# Can you give me any suggestions with this problem on derivatives?

By using Rolle's Theorem, show that $$f(x)=x^{10}+ax-b\quad,\quad {\rm where}\;\; a,b\in \mathbb{R}$$ has at most two real roots.

Grettings

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If there are at least three real roots, then you can apply Rolle's theorem twice and get two real roots of $f'(x) = 0$. Why is this a problem? It's important here that $9$ is odd. – Dylan Moreland Aug 12 '11 at 2:22
Thanks. But How I can find $x_1$, $x_2$ such that $f(x_1)=f(x_2)$ and such that $- \sqrt[9]{9} \in \left\langle {{x_1},{x_2}} \right\rangle$? – mathsalomon Aug 12 '11 at 2:56
I'm not sure where you got $\sqrt[9]{9}$. Could you explain? We could head to chat, I suppose. – Dylan Moreland Aug 12 '11 at 3:08
sorry, I wanted to say : $$-\sqrt[9]{a} \in \left\langle {{x_1},{x_2}} \right\rangle$$ which is a root of $f'(x)$ – mathsalomon Aug 12 '11 at 3:17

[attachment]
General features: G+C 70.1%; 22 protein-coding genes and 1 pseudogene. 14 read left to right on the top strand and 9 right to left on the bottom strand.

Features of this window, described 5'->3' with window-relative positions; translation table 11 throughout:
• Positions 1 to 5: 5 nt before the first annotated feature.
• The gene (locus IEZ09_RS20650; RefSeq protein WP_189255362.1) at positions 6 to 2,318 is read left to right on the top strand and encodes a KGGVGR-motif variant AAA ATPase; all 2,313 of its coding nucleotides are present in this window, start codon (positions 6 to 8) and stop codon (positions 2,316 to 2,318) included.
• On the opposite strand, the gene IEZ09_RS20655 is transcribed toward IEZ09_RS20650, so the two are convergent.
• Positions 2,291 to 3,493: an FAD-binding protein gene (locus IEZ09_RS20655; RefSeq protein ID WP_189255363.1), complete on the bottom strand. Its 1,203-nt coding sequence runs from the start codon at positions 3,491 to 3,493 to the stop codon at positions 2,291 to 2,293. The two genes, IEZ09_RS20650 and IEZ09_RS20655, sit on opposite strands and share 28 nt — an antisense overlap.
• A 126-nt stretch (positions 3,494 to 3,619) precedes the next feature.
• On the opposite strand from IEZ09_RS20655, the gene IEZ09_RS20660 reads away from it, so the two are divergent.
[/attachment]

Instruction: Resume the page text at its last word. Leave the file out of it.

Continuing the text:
That's a root, yes. I would avoid saying anything involving $x_1, x_2$ at this point. Can there be another root? – Dylan Moreland Aug 12 '11 at 3:51

Hint: How many real roots does $f'(x)$ have?
$f'(x)$ has a root, $x=-\sqrt[9]{a}$, but how do I show formally that this implies that $f(x)$ has two real roots? – mathsalomon Aug 12 '11 at 2:49
@math: The question asks to prove at most two real roots, which is different from proving there are two real roots. Proceed by contradiction: Assume there are at least three. Now using Rolle's theorem, can you say something about $f'(x)$? – Aryabhata Aug 12 '11 at 2:52